Outcomes of infants with positive newborn screens for VLCAD deficiency in Southern Alberta

Marisa Chard  (a,c) , Karen Sabo (a) , Aneal Khan (a,b,c) , Rebecca Sparkes (a,b,c)

a. Alberta Children’s Hospital, Calgary, Alberta, Canada

b. Dept. of Pediatrics, University of Calgary, Alberta, Canada

c. Dept. of Medical Genetics, University of Calgary, Alberta, Canada

Email: marisa.chard@albertahealthservices.ca

Objectives: Very long chain fatty acyl-CoA dehydrogenase (VLCAD) deficiency is a fatty acid oxidation disorder (FAOD) with a spectrum of severity ranging from a potentially fatal, neonatal cardiomyopathic form to mild late-onset variants with minimal or no symptoms. After a positive newborn screen it can be difficult to accurately predict the phenotype with the diagnostic testing available. The aim of this study was to determine the outcomes of infants with screen positive results for VLCAD deficiency.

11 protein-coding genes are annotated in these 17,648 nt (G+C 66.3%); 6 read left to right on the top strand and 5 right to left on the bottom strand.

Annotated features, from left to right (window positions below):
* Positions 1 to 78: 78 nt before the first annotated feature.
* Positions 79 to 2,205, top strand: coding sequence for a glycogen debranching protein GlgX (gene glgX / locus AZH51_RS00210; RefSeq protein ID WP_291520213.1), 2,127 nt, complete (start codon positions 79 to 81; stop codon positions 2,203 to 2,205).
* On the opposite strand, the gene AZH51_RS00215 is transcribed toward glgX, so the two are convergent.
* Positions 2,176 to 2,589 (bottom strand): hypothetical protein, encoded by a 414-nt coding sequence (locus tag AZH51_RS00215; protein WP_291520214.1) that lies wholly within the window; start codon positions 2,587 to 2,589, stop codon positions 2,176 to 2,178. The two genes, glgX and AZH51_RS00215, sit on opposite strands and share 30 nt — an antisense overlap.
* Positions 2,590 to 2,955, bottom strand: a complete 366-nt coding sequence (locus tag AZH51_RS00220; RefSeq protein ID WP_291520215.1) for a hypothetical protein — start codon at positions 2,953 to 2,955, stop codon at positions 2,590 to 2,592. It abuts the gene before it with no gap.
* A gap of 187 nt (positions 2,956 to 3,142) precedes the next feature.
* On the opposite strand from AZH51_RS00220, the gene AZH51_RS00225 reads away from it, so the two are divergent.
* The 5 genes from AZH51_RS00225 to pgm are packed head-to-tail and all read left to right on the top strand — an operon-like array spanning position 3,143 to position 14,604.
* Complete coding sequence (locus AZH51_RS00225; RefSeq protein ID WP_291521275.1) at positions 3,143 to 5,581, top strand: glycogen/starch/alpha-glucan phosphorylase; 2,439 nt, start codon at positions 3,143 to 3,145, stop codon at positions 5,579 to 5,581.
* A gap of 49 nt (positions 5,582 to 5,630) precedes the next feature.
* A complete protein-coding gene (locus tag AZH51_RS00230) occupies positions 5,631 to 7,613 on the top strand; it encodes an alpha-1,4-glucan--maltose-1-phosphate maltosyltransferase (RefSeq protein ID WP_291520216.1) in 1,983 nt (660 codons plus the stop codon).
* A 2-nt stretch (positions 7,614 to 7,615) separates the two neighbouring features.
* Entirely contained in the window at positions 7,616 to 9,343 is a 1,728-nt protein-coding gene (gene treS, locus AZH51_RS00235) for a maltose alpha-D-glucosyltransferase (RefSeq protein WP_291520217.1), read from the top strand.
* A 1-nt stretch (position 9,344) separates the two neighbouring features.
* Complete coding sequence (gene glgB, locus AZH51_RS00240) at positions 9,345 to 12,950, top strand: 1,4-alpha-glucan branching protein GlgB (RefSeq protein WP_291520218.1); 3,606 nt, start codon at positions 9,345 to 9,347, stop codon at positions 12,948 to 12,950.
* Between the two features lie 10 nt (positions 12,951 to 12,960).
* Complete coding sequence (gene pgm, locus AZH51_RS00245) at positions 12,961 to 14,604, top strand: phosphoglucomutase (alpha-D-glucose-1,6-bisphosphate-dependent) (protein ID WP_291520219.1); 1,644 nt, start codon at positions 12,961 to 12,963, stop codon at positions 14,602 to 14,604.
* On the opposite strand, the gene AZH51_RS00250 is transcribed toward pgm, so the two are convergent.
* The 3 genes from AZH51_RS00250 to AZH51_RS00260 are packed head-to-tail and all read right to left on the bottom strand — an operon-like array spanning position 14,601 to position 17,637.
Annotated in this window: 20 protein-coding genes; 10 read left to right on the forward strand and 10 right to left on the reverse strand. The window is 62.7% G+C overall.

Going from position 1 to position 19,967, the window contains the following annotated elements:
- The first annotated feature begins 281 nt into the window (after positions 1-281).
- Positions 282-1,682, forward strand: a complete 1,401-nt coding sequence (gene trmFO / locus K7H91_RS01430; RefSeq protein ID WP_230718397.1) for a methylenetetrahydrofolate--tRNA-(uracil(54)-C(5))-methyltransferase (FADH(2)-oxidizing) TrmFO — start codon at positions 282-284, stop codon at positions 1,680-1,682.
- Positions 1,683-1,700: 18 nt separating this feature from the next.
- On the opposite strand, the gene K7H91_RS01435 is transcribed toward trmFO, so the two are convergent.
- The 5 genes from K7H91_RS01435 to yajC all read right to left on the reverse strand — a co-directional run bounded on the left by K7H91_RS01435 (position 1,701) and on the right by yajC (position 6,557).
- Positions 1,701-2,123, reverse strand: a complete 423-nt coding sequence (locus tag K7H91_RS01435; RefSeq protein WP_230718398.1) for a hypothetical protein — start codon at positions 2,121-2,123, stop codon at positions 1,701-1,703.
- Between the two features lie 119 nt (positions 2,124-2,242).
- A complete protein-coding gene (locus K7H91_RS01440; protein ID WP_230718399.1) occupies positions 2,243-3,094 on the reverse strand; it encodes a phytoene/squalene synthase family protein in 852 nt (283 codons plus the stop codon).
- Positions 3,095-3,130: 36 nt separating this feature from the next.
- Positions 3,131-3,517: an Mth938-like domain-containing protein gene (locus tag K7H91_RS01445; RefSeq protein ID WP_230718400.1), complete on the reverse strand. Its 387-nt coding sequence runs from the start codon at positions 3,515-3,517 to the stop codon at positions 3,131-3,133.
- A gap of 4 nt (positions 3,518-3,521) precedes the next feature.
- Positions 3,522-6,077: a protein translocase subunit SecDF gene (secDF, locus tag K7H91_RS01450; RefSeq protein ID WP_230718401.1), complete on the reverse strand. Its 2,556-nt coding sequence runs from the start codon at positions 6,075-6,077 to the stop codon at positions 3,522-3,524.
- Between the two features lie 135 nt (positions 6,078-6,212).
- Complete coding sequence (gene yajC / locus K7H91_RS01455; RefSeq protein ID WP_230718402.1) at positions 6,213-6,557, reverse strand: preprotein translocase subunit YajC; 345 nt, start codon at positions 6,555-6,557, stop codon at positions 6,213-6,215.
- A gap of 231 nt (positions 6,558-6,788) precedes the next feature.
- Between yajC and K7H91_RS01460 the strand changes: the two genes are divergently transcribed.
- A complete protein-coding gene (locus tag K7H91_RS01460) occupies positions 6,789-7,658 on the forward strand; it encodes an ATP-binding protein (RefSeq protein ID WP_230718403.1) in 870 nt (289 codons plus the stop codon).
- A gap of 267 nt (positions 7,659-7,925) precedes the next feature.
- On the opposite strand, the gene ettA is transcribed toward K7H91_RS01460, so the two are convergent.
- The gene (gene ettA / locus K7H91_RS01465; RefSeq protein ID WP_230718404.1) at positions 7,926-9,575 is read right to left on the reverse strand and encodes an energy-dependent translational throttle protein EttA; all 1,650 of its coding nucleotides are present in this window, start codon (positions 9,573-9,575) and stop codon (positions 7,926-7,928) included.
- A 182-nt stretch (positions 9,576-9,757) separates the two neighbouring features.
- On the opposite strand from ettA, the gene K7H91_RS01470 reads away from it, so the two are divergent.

Methods: In this retrospective cohort study, the medical files of all patients who screened positive for VLCAD deficiency since expanded newborn screening began in Southern Alberta on April 1, 2007 were reviewed. We determined the false positive and true positive rates of screening, newborn screen results, diagnostic testing (acylcarnitines, fatty acid oxidation studies, ACADVL genotype), dietary and illness management, follow up tests, and clinical features.

Results: Seventeen (17) patients screened positive for VLCAD deficiency. Of those, one was symptomatic with severe neonatal-onset disease. Another five patients likely had mild VLCAD deficiency, and only one of these patients has been symptomatic to date. The remaining 11 patients had indeterminate results, and of these five were likely false positive due to heterozygosity for one pathogenic ACADVL variant.

Conclusions: Newborn screening for VLCAD can be lifesaving. However, the majority who screen positive will be heterozygous ACADVL mutation carriers, have mild or asymptomatic VLCAD deficiency or have an indeterminate diagnosis which may lead to family anxiety and possibly to over-medicalization of some children.